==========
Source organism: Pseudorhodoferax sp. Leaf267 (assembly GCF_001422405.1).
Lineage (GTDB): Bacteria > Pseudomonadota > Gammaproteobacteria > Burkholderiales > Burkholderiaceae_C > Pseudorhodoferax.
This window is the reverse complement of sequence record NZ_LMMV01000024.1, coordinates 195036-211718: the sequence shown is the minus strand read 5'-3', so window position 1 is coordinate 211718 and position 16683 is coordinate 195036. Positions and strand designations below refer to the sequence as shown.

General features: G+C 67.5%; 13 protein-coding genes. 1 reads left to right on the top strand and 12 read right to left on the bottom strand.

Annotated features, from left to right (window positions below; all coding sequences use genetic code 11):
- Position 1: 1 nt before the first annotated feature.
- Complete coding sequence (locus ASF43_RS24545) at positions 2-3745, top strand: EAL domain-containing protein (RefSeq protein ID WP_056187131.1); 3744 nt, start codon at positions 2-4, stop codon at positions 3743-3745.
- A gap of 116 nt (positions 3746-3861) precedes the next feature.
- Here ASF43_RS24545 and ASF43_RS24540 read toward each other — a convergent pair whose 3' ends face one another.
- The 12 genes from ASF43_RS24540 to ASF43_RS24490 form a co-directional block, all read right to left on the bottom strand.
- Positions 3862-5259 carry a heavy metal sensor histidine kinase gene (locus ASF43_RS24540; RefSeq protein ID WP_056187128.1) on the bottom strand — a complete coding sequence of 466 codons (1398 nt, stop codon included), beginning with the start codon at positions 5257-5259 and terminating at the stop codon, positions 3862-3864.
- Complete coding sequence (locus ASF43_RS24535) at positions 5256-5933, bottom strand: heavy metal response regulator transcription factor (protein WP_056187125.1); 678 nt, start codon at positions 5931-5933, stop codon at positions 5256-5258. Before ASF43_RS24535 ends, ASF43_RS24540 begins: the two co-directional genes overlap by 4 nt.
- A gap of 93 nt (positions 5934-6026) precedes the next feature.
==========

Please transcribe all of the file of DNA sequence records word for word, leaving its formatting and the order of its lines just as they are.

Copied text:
Source organism: Pseudorhodoferax sp. Leaf267 (assembly GCF_001422405.1).
Lineage (GTDB): Bacteria > Pseudomonadota > Gammaproteobacteria > Burkholderiales > Burkholderiaceae_C > Pseudorhodoferax.
This window is the reverse complement of sequence record NZ_LMMV01000024.1, coordinates 195036-211718: the sequence shown is the minus strand read 5'-3', so window position 1 is coordinate 211718 and position 16683 is coordinate 195036. Positions and strand designations below refer to the sequence as shown.

General features: G+C 67.5%; 13 protein-coding genes. 1 reads left to right on the top strand and 12 read right to left on the bottom strand.

Annotated features, from left to right (window positions below; all coding sequences use genetic code 11):
- Position 1: 1 nt before the first annotated feature.
- Complete coding sequence (locus ASF43_RS24545) at positions 2-3745, top strand: EAL domain-containing protein (RefSeq protein ID WP_056187131.1); 3744 nt, start codon at positions 2-4, stop codon at positions 3743-3745.
- A gap of 116 nt (positions 3746-3861) precedes the next feature.
- Here ASF43_RS24545 and ASF43_RS24540 read toward each other — a convergent pair whose 3' ends face one another.
- The 12 genes from ASF43_RS24540 to ASF43_RS24490 form a co-directional block, all read right to left on the bottom strand.
- Positions 3862-5259 carry a heavy metal sensor histidine kinase gene (locus ASF43_RS24540; RefSeq protein ID WP_056187128.1) on the bottom strand — a complete coding sequence of 466 codons (1398 nt, stop codon included), beginning with the start codon at positions 5257-5259 and terminating at the stop codon, positions 3862-3864.
- Complete coding sequence (locus ASF43_RS24535) at positions 5256-5933, bottom strand: heavy metal response regulator transcription factor (protein WP_056187125.1); 678 nt, start codon at positions 5931-5933, stop codon at positions 5256-5258. Before ASF43_RS24535 ends, ASF43_RS24540 begins: the two co-directional genes overlap by 4 nt.
- A gap of 93 nt (positions 5934-6026) precedes the next feature.